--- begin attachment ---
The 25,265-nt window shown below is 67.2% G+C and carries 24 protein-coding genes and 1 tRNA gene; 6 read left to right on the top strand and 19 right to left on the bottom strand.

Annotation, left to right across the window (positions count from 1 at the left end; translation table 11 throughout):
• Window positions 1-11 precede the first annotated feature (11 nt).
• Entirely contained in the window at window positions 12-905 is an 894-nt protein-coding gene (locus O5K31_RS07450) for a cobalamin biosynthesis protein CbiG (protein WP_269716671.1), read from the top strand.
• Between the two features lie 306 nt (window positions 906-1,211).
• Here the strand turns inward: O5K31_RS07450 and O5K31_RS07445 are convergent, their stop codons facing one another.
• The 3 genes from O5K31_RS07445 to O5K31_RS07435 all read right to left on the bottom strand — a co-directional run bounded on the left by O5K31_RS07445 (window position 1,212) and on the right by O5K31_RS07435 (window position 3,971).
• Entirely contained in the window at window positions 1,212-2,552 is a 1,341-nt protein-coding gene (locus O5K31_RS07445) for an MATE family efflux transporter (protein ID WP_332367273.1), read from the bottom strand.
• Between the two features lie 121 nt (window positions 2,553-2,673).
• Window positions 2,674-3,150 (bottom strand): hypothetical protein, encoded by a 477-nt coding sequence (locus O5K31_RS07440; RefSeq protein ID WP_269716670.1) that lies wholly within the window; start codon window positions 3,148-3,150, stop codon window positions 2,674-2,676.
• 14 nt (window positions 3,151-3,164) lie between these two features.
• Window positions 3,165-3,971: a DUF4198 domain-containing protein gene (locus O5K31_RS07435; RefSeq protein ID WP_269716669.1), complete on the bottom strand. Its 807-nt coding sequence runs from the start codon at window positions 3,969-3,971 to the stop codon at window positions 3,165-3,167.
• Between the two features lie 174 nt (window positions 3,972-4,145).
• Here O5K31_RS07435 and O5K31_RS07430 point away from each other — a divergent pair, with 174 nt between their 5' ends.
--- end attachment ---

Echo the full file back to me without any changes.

The 25,265-nt window shown below is 67.2% G+C and carries 24 protein-coding genes and 1 tRNA gene; 6 read left to right on the top strand and 19 right to left on the bottom strand.

Annotation, left to right across the window (positions count from 1 at the left end; translation table 11 throughout):
• Window positions 1-11 precede the first annotated feature (11 nt).
• Entirely contained in the window at window positions 12-905 is an 894-nt protein-coding gene (locus O5K31_RS07450) for a cobalamin biosynthesis protein CbiG (protein WP_269716671.1), read from the top strand.
• Between the two features lie 306 nt (window positions 906-1,211).
• Here the strand turns inward: O5K31_RS07450 and O5K31_RS07445 are convergent, their stop codons facing one another.
• The 3 genes from O5K31_RS07445 to O5K31_RS07435 all read right to left on the bottom strand — a co-directional run bounded on the left by O5K31_RS07445 (window position 1,212) and on the right by O5K31_RS07435 (window position 3,971).
• Entirely contained in the window at window positions 1,212-2,552 is a 1,341-nt protein-coding gene (locus O5K31_RS07445) for an MATE family efflux transporter (protein ID WP_332367273.1), read from the bottom strand.
• Between the two features lie 121 nt (window positions 2,553-2,673).
• Window positions 2,674-3,150 (bottom strand): hypothetical protein, encoded by a 477-nt coding sequence (locus O5K31_RS07440; RefSeq protein ID WP_269716670.1) that lies wholly within the window; start codon window positions 3,148-3,150, stop codon window positions 2,674-2,676.
• 14 nt (window positions 3,151-3,164) lie between these two features.
• Window positions 3,165-3,971: a DUF4198 domain-containing protein gene (locus O5K31_RS07435; RefSeq protein ID WP_269716669.1), complete on the bottom strand. Its 807-nt coding sequence runs from the start codon at window positions 3,969-3,971 to the stop codon at window positions 3,165-3,167.
• Between the two features lie 174 nt (window positions 3,972-4,145).
• Here O5K31_RS07435 and O5K31_RS07430 point away from each other — a divergent pair, with 174 nt between their 5' ends.